In the news this week was the advice from the Electoral Commission to the police and Crown Prosecution Service (CPS) that they should apply for an extension to the legal deadline for investigation the 2015 general election expense returns from candidates.
The question is whether campaign activity which was included in the national Tory expense return should really have been included in constituency returns, and so would have taken them over the legal limits.
This all follows the digging by Michael Crick and Channel 4 into the way in which activities which were charged against the national election return by the Conservatives look to have included local campaigning for named candidates, and even the distribution of leaflets with the constituency candidate and agent imprint on them.
Even Tories themselves were tweeting about the bus tours backing named candidates:
The story so far has already resulted in the Conservatives admitting that £38,000 was left off their national election expense return which should have been there.
More important, however, is the question of constituency returns, as if sums were missing from those they may well have taken Conservative constituency campaigns over the legal limit. As the Electoral Commission says:
Parliament has determined that anyone found guilty of an offence under the RPA [Representation of the People Act] relating to candidate spending or the making of a false declaration in relation to candidate spending, could face imprisonment of up to one year, and or an unlimited fine. The effect of a conviction is also that for 3 years a person convicted of an illegal practice is unable to be elected to the House of Commons or to hold elective office.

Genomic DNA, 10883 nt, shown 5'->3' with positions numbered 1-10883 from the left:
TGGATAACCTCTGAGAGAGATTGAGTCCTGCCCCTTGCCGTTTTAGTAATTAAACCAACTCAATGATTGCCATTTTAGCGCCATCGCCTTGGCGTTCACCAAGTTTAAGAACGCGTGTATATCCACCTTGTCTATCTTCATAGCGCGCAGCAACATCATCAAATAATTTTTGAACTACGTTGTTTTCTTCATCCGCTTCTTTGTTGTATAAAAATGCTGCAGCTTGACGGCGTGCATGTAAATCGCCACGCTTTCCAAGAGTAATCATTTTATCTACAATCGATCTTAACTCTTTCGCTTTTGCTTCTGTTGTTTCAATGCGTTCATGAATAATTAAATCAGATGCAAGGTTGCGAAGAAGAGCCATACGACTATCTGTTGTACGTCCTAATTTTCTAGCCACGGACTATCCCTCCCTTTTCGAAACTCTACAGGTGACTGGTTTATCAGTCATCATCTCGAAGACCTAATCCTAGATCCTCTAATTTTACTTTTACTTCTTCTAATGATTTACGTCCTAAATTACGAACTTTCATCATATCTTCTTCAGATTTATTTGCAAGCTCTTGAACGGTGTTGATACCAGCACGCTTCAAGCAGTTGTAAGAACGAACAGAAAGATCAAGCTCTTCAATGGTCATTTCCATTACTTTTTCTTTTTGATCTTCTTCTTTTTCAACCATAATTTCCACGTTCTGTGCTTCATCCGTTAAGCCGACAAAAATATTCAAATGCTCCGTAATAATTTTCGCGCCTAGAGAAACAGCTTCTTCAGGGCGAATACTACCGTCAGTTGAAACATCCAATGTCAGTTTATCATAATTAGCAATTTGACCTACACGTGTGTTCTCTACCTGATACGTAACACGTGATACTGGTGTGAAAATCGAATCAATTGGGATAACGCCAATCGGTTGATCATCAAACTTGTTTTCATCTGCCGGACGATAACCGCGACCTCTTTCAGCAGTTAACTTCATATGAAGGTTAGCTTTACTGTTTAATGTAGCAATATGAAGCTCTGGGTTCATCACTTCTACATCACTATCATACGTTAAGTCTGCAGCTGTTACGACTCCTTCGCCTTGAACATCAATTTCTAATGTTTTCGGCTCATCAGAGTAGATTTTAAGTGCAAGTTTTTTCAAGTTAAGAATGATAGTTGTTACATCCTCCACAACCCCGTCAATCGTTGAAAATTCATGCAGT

Given the significant penalties that parliament has made available for such offences, the Commission’s view is that in the absence of any current investigation by the police, it would be sensible for the criminal justice agencies to retain the ability to take action should appropriate evidence come to light as part of the Commission’s own investigation.
Note that sentence, “The effect of a conviction is also that for 3 years a person convicted of an illegal practice is unable to be elected to the House of Commons or to hold elective office.”
The optimistic Liberal Democrat may be wondering now if the party might go into 2020 with rather more than 8 MPs. The pessimistic Liberal Democrat will remember how the party fared the last time there was a hung Parliament…
(As to whether that would in turn result in an early general election, see the rules on fixed-term Parliaments.)
P.S. It’s worth remembering that even if the Tories have kept within the law, there’s a big problem with what the law permits when it comes to election expenses.